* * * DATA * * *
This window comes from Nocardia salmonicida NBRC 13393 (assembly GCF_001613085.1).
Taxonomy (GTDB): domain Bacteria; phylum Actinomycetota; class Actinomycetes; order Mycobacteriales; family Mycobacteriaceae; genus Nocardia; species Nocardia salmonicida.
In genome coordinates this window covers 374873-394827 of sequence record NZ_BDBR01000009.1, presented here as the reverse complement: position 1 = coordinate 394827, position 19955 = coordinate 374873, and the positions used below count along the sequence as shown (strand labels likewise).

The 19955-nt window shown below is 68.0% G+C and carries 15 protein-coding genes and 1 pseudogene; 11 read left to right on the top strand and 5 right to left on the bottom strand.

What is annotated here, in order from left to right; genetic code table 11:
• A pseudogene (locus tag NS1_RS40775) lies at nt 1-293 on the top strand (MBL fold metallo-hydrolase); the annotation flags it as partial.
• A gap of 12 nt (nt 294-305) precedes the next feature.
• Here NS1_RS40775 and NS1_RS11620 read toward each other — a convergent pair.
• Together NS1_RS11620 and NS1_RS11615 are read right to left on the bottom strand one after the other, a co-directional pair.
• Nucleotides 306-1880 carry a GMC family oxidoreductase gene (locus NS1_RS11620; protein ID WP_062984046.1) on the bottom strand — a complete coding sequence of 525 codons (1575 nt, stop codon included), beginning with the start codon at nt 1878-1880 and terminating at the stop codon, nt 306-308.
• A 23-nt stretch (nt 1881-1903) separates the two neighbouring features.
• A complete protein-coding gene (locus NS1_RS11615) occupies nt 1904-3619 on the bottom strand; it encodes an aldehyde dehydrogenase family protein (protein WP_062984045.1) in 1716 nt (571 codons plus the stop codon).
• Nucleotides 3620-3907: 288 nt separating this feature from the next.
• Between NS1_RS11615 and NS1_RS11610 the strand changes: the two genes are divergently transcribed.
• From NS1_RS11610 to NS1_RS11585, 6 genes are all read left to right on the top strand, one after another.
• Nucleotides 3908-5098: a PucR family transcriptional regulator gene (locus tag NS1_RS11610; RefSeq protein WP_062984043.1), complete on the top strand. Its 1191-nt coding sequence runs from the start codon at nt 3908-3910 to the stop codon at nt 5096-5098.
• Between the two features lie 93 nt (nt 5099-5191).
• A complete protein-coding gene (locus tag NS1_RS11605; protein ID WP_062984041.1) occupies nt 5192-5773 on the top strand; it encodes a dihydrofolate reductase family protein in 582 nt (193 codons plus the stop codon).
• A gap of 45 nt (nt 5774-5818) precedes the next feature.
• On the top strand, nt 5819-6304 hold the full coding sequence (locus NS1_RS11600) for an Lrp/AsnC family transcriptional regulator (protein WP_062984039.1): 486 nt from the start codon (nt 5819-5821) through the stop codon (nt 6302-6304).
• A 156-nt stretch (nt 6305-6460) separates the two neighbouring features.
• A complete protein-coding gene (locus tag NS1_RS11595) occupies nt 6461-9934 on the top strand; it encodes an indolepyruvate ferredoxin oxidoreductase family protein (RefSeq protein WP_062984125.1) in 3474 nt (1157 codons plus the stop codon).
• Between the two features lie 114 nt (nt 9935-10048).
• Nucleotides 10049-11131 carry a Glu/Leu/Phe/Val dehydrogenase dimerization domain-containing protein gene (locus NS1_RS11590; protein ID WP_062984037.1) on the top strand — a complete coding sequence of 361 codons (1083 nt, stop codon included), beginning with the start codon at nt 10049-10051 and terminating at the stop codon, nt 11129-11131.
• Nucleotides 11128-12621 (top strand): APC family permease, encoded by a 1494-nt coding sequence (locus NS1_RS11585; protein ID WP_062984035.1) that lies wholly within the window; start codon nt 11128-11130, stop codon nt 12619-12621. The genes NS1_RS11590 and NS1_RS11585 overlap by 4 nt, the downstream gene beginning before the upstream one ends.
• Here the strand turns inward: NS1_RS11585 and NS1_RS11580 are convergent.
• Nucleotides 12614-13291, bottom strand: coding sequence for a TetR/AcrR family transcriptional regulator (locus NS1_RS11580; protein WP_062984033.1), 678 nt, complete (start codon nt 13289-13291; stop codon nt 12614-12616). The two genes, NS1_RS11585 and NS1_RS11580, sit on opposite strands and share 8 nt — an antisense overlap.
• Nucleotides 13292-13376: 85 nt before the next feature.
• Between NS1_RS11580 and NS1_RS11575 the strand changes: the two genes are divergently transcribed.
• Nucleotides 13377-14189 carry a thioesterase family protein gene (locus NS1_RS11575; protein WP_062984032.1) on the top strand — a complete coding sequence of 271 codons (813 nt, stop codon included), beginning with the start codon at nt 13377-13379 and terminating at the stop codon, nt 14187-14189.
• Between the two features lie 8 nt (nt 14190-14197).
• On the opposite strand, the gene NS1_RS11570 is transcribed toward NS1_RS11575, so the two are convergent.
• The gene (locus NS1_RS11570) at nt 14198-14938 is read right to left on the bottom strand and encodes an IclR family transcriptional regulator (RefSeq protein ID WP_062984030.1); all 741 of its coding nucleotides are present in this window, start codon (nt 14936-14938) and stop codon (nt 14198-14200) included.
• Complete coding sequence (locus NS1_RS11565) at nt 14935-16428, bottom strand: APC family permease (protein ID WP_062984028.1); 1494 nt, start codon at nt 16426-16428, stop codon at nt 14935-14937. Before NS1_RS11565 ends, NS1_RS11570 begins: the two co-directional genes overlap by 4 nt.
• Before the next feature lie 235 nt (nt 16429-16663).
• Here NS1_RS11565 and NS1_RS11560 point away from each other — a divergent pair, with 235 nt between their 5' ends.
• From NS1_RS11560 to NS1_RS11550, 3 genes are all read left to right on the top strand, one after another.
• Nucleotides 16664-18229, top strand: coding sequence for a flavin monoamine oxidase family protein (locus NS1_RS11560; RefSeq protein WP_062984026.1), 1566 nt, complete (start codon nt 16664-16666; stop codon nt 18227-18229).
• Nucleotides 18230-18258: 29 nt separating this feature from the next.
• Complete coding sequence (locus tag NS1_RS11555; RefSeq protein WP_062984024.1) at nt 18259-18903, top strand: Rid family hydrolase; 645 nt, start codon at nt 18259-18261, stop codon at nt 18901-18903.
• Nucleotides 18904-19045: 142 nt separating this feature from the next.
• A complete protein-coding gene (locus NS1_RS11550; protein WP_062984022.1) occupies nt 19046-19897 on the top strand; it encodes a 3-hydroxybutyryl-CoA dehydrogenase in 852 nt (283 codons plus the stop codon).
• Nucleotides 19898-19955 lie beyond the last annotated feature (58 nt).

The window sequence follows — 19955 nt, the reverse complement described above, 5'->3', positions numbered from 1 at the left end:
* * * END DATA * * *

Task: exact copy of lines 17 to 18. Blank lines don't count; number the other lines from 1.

• Between the two features lie 93 nt (nt 5099-5191).
• A complete protein-coding gene (locus tag NS1_RS11605; protein ID WP_062984041.1) occupies nt 5192-5773 on the top strand; it encodes a dihydrofolate reductase family protein in 582 nt (193 codons plus the stop codon).